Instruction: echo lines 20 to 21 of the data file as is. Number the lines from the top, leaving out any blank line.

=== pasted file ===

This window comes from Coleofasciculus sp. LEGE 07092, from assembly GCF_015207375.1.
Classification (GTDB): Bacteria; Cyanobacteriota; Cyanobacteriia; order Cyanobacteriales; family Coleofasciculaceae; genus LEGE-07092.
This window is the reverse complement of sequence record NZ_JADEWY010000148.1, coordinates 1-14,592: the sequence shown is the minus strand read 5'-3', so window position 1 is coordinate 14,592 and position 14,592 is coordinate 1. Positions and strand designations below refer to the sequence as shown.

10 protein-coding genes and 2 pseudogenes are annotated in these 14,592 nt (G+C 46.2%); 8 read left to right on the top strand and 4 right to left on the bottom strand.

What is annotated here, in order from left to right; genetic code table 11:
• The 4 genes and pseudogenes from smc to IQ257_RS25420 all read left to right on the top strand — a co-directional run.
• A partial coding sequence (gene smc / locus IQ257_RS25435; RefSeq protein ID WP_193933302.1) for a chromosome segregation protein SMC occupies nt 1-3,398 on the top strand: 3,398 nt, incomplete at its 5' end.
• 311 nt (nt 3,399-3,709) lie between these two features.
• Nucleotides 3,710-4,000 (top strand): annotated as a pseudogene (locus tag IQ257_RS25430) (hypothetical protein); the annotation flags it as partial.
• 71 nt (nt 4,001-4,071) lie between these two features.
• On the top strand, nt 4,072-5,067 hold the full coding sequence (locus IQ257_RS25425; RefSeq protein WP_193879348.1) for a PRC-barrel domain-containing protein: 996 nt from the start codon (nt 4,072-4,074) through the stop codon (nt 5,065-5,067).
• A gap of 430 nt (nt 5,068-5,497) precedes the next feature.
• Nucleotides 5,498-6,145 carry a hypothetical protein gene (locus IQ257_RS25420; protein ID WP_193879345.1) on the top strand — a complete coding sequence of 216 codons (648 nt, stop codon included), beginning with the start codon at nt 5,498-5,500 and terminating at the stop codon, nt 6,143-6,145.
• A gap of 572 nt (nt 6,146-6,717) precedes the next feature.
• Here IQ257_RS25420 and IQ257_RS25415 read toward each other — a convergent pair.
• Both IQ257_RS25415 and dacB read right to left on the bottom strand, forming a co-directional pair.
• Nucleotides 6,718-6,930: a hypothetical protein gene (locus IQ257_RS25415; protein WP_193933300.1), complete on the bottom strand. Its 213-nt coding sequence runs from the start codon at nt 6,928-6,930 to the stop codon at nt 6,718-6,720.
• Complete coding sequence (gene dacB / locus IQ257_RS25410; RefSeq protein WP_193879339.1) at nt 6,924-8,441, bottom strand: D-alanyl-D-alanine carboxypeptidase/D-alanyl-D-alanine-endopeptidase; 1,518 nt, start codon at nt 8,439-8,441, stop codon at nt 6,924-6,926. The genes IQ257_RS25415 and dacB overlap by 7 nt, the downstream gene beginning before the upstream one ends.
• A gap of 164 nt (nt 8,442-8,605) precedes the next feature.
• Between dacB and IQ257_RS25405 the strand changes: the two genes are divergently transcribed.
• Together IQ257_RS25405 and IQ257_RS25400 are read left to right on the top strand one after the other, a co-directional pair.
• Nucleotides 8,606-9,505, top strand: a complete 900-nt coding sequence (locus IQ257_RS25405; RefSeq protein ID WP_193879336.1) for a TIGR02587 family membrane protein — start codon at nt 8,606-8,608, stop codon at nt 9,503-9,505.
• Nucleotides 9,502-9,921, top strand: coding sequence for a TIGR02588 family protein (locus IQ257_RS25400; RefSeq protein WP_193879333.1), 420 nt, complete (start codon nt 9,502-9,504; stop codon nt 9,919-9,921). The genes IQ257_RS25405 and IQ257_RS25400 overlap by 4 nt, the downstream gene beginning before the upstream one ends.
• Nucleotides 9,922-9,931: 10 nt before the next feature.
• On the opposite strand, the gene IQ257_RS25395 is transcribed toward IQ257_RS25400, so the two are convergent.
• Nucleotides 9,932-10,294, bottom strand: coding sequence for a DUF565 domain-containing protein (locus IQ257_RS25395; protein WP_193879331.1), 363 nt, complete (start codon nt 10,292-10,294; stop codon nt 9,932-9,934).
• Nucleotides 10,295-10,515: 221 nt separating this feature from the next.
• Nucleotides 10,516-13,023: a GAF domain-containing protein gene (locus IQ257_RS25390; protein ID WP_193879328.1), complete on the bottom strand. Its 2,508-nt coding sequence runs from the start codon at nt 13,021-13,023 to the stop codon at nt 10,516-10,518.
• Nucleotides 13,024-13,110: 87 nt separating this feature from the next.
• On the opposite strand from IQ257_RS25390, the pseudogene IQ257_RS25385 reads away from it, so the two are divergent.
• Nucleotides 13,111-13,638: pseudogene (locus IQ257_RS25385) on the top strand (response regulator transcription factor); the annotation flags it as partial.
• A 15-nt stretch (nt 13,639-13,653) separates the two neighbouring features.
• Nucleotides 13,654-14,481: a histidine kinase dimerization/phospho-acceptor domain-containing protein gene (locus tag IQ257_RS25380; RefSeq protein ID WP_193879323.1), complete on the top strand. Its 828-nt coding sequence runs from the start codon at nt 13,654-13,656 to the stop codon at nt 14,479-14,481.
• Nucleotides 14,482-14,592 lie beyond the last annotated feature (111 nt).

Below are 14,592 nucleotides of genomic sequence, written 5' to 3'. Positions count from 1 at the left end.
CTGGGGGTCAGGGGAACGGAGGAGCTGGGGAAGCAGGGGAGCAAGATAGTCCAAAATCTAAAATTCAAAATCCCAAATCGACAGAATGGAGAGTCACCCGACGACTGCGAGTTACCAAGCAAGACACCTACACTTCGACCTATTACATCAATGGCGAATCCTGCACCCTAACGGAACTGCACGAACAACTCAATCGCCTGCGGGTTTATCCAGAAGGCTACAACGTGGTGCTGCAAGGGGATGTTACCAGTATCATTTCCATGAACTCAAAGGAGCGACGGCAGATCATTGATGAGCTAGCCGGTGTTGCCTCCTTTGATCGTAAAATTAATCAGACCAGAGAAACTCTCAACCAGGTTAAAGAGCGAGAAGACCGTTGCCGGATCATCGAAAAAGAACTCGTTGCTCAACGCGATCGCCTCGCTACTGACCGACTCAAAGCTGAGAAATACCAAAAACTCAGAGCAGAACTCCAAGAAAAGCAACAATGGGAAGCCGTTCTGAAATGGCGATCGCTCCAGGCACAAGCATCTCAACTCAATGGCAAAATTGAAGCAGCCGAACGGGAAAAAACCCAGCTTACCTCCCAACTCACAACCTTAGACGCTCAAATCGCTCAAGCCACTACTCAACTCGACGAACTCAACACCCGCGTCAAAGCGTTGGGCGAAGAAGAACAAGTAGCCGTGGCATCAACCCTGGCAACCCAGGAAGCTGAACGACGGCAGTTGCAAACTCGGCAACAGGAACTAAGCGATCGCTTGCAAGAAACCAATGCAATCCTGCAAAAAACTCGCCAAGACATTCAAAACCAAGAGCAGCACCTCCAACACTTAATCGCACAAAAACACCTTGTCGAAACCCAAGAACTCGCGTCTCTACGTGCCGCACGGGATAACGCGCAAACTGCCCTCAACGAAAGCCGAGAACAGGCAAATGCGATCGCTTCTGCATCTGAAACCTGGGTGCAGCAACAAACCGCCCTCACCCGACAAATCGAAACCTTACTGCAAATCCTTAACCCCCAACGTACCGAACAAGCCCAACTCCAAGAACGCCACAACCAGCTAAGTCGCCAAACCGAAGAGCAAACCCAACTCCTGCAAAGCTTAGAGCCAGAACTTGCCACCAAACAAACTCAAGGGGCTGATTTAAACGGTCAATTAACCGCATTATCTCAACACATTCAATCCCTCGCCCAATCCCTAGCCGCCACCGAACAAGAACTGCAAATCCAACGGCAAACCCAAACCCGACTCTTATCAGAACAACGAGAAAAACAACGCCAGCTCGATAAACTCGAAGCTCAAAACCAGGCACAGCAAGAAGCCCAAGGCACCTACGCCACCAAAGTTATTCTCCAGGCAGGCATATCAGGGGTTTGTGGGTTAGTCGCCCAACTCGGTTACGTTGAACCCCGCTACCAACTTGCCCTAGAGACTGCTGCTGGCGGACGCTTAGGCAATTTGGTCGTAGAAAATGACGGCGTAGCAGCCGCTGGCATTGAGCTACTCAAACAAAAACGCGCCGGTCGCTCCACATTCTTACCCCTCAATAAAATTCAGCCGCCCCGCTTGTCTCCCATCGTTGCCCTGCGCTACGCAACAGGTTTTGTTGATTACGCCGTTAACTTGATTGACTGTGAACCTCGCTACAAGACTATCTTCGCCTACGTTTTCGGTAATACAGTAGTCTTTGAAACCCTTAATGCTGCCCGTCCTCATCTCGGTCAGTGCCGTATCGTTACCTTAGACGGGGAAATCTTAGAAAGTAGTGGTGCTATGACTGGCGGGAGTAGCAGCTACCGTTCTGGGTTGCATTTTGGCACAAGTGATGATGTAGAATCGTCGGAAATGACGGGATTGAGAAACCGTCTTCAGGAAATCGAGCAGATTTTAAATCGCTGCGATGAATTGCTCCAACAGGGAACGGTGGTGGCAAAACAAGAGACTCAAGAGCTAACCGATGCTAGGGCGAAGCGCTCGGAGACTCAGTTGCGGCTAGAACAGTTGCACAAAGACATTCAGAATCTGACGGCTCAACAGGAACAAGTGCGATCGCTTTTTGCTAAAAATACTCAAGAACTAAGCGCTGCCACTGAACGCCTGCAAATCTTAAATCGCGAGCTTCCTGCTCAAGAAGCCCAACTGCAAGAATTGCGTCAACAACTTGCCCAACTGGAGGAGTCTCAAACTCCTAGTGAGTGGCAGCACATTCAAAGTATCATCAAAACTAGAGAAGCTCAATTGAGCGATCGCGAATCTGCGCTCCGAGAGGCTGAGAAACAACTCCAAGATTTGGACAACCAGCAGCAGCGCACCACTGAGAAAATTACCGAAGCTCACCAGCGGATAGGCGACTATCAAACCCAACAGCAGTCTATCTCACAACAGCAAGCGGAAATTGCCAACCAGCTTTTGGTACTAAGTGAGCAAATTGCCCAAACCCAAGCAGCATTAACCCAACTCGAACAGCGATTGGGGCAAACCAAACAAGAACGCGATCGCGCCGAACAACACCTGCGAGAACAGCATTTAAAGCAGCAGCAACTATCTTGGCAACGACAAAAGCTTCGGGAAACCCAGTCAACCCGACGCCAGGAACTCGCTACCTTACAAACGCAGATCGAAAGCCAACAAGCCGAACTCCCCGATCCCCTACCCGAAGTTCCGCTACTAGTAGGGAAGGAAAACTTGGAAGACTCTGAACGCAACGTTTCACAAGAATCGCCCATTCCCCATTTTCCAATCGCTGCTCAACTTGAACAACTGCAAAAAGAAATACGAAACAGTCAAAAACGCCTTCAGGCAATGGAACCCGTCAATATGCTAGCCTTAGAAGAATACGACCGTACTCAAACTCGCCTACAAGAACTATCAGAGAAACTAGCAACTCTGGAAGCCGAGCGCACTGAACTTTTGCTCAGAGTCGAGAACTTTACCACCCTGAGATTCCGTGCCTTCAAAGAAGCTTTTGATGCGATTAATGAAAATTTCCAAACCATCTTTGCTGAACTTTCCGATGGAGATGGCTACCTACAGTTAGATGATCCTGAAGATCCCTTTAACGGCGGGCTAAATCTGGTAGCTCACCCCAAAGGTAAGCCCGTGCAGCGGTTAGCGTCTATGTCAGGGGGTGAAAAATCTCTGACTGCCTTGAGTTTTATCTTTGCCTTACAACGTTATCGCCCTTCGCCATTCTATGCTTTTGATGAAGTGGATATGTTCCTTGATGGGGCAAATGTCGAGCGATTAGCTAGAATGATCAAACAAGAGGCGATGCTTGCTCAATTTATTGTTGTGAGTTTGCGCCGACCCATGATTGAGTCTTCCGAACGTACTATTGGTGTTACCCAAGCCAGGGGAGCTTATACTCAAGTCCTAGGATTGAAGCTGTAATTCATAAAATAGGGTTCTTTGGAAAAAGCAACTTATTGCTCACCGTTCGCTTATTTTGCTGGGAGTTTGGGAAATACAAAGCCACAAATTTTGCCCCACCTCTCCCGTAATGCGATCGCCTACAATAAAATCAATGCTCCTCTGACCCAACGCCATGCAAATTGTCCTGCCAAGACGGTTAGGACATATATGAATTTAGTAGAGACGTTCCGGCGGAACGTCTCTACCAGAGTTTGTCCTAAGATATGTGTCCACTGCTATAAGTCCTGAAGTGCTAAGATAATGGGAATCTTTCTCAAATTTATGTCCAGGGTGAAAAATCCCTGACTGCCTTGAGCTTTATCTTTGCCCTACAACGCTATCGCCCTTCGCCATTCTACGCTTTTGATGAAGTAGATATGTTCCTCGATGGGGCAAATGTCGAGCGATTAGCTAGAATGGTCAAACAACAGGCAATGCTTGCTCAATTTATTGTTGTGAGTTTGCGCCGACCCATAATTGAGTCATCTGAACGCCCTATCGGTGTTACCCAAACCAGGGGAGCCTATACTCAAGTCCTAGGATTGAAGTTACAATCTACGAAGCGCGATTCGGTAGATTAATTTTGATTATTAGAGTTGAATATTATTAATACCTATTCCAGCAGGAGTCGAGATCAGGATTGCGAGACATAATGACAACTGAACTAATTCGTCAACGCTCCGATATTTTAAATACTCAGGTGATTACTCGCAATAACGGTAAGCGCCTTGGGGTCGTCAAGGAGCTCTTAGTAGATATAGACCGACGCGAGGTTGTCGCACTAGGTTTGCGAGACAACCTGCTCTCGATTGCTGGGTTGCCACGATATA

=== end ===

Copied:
• Between dacB and IQ257_RS25405 the strand changes: the two genes are divergently transcribed.
• Together IQ257_RS25405 and IQ257_RS25400 are read left to right on the top strand one after the other, a co-directional pair.